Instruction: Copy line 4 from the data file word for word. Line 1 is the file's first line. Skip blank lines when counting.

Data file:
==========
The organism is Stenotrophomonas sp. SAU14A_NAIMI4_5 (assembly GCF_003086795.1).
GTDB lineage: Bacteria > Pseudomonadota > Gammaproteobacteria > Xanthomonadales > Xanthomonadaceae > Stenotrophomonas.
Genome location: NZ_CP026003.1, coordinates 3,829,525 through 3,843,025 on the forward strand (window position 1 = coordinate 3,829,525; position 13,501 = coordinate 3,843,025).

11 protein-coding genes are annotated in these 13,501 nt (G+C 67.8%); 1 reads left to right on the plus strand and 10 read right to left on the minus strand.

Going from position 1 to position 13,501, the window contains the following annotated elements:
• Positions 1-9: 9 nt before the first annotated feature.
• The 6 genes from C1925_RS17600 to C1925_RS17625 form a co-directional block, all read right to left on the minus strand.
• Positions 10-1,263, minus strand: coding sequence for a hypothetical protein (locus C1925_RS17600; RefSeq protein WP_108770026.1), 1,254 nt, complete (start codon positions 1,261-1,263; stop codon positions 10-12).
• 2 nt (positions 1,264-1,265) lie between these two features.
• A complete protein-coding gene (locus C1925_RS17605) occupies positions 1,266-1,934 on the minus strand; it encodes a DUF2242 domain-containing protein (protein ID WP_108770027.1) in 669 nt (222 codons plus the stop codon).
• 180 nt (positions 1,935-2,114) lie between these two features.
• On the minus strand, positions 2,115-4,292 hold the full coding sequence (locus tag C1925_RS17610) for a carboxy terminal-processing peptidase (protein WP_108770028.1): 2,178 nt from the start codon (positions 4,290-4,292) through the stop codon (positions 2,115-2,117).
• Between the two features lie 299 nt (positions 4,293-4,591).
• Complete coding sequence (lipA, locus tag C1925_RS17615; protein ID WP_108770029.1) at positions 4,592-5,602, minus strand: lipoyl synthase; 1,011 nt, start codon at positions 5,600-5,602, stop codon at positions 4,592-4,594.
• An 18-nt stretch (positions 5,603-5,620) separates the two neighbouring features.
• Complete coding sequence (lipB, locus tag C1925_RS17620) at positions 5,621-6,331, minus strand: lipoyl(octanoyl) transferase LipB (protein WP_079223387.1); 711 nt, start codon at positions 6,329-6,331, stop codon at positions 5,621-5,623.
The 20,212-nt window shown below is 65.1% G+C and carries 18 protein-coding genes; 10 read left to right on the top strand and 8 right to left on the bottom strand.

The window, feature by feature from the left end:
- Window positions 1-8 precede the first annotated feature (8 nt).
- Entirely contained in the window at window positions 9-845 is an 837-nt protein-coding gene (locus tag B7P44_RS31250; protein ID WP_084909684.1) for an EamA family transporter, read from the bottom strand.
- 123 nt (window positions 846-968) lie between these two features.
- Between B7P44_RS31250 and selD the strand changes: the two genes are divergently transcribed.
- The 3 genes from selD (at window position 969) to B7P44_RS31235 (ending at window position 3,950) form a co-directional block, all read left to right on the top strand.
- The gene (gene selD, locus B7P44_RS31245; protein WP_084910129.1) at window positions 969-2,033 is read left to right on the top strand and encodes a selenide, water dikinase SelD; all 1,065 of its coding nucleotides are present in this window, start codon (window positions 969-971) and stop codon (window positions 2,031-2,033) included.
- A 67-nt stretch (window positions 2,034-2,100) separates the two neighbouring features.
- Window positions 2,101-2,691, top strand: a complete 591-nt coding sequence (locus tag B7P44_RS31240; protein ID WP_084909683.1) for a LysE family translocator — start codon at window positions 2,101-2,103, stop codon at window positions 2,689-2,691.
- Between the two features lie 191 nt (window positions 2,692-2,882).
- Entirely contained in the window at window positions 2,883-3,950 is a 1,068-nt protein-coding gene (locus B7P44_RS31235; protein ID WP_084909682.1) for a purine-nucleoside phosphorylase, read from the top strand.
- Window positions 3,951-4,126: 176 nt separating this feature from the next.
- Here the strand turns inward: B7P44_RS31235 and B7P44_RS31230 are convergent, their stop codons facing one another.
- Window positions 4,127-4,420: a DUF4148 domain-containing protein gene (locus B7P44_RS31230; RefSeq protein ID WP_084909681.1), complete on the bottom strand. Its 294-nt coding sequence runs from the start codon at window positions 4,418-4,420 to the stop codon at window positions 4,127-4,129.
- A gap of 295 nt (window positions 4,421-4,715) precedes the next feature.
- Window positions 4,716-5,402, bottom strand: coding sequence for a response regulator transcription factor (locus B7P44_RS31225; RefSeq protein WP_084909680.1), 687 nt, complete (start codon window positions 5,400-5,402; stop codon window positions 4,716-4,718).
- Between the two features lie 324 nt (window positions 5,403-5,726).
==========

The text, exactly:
11 protein-coding genes are annotated in these 13,501 nt (G+C 67.8%); 1 reads left to right on the plus strand and 10 read right to left on the minus strand.